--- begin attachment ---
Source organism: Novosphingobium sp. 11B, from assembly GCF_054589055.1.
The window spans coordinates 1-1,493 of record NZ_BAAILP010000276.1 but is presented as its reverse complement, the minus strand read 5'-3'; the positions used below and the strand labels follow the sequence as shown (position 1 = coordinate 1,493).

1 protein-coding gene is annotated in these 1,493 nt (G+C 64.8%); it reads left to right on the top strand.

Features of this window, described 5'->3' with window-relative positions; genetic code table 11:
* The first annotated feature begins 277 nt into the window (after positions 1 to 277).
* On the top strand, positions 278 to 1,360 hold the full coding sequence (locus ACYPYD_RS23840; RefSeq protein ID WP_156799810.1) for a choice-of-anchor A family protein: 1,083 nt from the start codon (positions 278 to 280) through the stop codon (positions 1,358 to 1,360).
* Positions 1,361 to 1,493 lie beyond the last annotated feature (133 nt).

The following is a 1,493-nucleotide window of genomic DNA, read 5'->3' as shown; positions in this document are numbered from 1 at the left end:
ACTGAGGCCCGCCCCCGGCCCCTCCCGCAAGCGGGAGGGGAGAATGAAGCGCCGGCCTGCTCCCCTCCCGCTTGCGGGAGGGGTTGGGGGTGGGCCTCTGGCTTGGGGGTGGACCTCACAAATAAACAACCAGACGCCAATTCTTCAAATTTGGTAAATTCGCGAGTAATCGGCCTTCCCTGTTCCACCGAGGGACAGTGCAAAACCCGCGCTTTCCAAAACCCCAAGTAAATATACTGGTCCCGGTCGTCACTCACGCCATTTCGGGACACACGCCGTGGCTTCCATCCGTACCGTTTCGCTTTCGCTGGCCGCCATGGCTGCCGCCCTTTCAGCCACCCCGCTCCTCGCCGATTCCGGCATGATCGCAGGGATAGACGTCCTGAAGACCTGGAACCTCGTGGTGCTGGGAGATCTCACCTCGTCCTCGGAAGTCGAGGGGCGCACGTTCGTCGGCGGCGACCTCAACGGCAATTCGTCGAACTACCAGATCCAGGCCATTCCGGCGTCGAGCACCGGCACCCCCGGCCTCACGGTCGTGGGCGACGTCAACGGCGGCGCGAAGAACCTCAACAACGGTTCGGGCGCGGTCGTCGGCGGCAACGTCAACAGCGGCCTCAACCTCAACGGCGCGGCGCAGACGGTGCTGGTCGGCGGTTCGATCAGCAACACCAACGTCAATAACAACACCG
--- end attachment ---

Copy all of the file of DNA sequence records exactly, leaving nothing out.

Source organism: Novosphingobium sp. 11B, from assembly GCF_054589055.1.
The window spans coordinates 1-1,493 of record NZ_BAAILP010000276.1 but is presented as its reverse complement, the minus strand read 5'-3'; the positions used below and the strand labels follow the sequence as shown (position 1 = coordinate 1,493).

1 protein-coding gene is annotated in these 1,493 nt (G+C 64.8%); it reads left to right on the top strand.

Features of this window, described 5'->3' with window-relative positions; genetic code table 11:
* The first annotated feature begins 277 nt into the window (after positions 1 to 277).
* On the top strand, positions 278 to 1,360 hold the full coding sequence (locus ACYPYD_RS23840; RefSeq protein ID WP_156799810.1) for a choice-of-anchor A family protein: 1,083 nt from the start codon (positions 278 to 280) through the stop codon (positions 1,358 to 1,360).
* Positions 1,361 to 1,493 lie beyond the last annotated feature (133 nt).

The following is a 1,493-nucleotide window of genomic DNA, read 5'->3' as shown; positions in this document are numbered from 1 at the left end:
ACTGAGGCCCGCCCCCGGCCCCTCCCGCAAGCGGGAGGGGAGAATGAAGCGCCGGCCTGCTCCCCTCCCGCTTGCGGGAGGGGTTGGGGGTGGGCCTCTGGCTTGGGGGTGGACCTCACAAATAAACAACCAGACGCCAATTCTTCAAATTTGGTAAATTCGCGAGTAATCGGCCTTCCCTGTTCCACCGAGGGACAGTGCAAAACCCGCGCTTTCCAAAACCCCAAGTAAATATACTGGTCCCGGTCGTCACTCACGCCATTTCGGGACACACGCCGTGGCTTCCATCCGTACCGTTTCGCTTTCGCTGGCCGCCATGGCTGCCGCCCTTTCAGCCACCCCGCTCCTCGCCGATTCCGGCATGATCGCAGGGATAGACGTCCTGAAGACCTGGAACCTCGTGGTGCTGGGAGATCTCACCTCGTCCTCGGAAGTCGAGGGGCGCACGTTCGTCGGCGGCGACCTCAACGGCAATTCGTCGAACTACCAGATCCAGGCCATTCCGGCGTCGAGCACCGGCACCCCCGGCCTCACGGTCGTGGGCGACGTCAACGGCGGCGCGAAGAACCTCAACAACGGTTCGGGCGCGGTCGTCGGCGGCAACGTCAACAGCGGCCTCAACCTCAACGGCGCGGCGCAGACGGTGCTGGTCGGCGGTTCGATCAGCAACACCAACGTCAATAACAACACCG